A thousand times this. 95% of the problems in K-12 education have nothing to do with schools.

    • Srsly Dad Y

      100% this. We experimented and the results are in. The best school reform for the money, is money. Next question.

  • Souris Grise

    Pay for Success seems even worse than your average public-private partnership. Perhaps I’m misunderstanding some of the details? A school district cannot finance the costs of a program. So private investors put up the funds and then receive interest payments if the program hits defined “success” targets?

    Why does the federal government then need to kick in $100M to distribute to state and local pilots to clinch investor confidence in the low risk of these programs? Double an investment over 18 years — is that a reasonable or obscene return? Investor funding seems limited to start-up costs. Where does a district source funding for continuation of a program, especially when it’s making interest payments to investors?

    And those are just concerns about structuring.

    I won’t even touch the sure-thing success metrics. 2,600 kids currently receive special ed services for no reason other than ——. We’ll just eliminate —— and savings!

    “Innovative models like Pay for Success … shift the risk of achieving targeted outcomes away from the taxpayer and enabl[e] governments to pay only for what works.” Is it just me or does that sound … depraved?

  • wengler

    I think you are giving Obama too much credit in the idea that he gave a shit about education policy. He did not.

    • humanoid.panda

      I’d say that evidence strongly points out that he passionately cared about it (otherwise why fight with a powerful Democratic constituency like teachers?). He just happened to be dead wrong about it.

    • SIS1

      What evidence of that is there, given how much the time the administration kept talking about it?

      I get the impression that Obama, as a father, ex-academic and organizer cares deeply about education policy.

  • SIS1

    When an “education policy” debate barely discusses pedagogical issues, you know that “education” is not what is really being discussed – as opposed to labor theory, or management theory.

    The notion that teachers can somehow turn things around consistently for children with poor home and neighborhood environments is an absurd faith that has spread too far in this country, both for selfish reasons (people wanting to profit off the $700 billion spent on education annually) and because its easier to imagine schools as Santa than to do the hard work of fixing poor neighborhoods (to say nothing of how society intervenes, if at all, in a poor home situation).

    • postpartisandepression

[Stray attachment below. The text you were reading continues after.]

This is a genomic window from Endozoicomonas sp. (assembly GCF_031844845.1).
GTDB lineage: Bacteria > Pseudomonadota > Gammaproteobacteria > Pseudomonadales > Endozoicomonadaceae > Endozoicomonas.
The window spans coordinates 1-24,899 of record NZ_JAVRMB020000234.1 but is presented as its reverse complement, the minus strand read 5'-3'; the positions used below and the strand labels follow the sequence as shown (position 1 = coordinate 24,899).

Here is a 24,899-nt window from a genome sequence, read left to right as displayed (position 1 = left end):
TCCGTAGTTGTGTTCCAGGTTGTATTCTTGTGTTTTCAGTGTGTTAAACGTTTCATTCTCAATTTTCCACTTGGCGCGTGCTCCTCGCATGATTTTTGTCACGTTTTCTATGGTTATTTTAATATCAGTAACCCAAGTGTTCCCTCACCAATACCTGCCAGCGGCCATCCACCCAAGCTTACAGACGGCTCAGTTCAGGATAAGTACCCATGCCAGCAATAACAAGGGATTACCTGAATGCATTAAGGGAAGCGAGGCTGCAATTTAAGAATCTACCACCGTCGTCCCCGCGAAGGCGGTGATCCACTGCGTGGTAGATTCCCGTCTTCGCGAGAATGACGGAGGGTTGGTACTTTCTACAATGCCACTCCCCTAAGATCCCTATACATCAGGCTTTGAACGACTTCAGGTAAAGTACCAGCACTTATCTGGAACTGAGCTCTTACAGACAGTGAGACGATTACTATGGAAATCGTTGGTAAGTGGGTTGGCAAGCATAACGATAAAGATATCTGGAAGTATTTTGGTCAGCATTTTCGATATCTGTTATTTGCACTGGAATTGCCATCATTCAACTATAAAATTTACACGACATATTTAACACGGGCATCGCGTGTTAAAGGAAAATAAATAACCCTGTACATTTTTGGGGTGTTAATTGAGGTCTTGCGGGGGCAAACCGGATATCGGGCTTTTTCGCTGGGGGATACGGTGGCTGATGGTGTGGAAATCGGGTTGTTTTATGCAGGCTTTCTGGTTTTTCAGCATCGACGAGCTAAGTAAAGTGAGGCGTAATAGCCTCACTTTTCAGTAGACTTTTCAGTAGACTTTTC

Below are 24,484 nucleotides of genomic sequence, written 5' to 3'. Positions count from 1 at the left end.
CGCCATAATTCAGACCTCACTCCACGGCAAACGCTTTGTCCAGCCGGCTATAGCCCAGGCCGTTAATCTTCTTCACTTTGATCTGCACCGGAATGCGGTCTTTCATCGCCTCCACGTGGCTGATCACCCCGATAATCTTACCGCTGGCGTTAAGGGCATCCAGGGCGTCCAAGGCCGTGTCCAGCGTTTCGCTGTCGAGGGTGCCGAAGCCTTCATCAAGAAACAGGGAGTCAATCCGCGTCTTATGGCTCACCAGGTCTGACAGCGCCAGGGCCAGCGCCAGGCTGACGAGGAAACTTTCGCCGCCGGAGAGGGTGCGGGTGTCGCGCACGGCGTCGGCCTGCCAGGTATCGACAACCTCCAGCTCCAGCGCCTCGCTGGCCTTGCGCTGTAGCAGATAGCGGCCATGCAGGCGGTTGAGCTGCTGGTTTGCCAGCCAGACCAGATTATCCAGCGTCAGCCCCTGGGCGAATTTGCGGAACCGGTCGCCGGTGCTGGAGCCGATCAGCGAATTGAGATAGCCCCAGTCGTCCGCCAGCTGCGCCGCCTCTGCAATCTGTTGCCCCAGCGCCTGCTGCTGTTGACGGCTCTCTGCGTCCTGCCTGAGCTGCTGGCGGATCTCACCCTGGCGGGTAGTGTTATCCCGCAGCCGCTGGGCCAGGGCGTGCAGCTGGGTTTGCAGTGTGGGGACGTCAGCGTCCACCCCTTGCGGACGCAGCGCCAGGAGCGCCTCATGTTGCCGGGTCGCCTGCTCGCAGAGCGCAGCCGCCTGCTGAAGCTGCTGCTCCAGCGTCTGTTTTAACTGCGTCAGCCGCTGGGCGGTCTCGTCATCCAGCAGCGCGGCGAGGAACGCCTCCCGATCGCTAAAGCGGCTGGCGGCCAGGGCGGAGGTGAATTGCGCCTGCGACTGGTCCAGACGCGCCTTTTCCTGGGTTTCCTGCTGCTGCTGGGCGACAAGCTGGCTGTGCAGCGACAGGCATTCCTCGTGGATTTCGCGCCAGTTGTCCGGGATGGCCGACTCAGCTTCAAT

And there is the added problem that if we asked a CEO to deal with the problems that teachers are supposed to cure we have to pay him millions and in the US teachers barely earn a living and ceratinly are not paid what they are worth. In every other developed countries teachers are highly paid and highly respected. Chage that and you change the world.

  • NeonTrotsky

    I think there are a lot of things wrong with the whole narrative around education. A lot of the notions people have about failing public schools are really about the existence of various social ills like poverty that they naively expect education to just make disappear. And charter schools sound really nice in comparison because they promise to make everything better for less money, but it’s really just a fantasy.

    • Rob in CT

      Yes. People expect schools/educators to be miracle-workers. That’s effectively the demand being made: “here, take these kids who live unstable and/or violent environments, who are sometimes hungry or otherwise hampered by material needs, whose parents and other family are likely HS grads at best, and turn them into heart-warming success stories. All of ’em, not just the few you can realistically expect to affect personally.”

      It’s ridiculous.

      • humanoid.panda

        If Michelle Pfeiffer could do it AND do a music video with Coolio, why can’t our lazy unionized teachers?

  • zoomar

    Here’s an example of reform in NYC where I teach. A large, poorly performing school like mine is closed and 5 to 7 smaller schools put into the building. Some may be charters, some not. Still, where you had one principle and administrative office, now you have five. They’re doing this all over the city. The DOE is larding itself top heavy. I can’t even describe the damage closing a school, especially a CTE school like mine with students depending on being licensed in a trade, does to the education of these kids. It’s four years of chaos and turnover. What once was an anchor to the community is now just office space for a hedge fund charter.

    • alercher

      You’re sitting on a gold mine! All that chaos and turnover can be monetized with my nifty charter-collapse swaps.

      Sign on the dotted line.

  • postpartisandepression

    But Obama was always at best a moderate republican. I could never understand why the republicans didn’t just say yes when he offered to cut social security and medicare and proposed a conversion to the chained CPI. We should all say a big thank you to the tea party for stopping that disaster.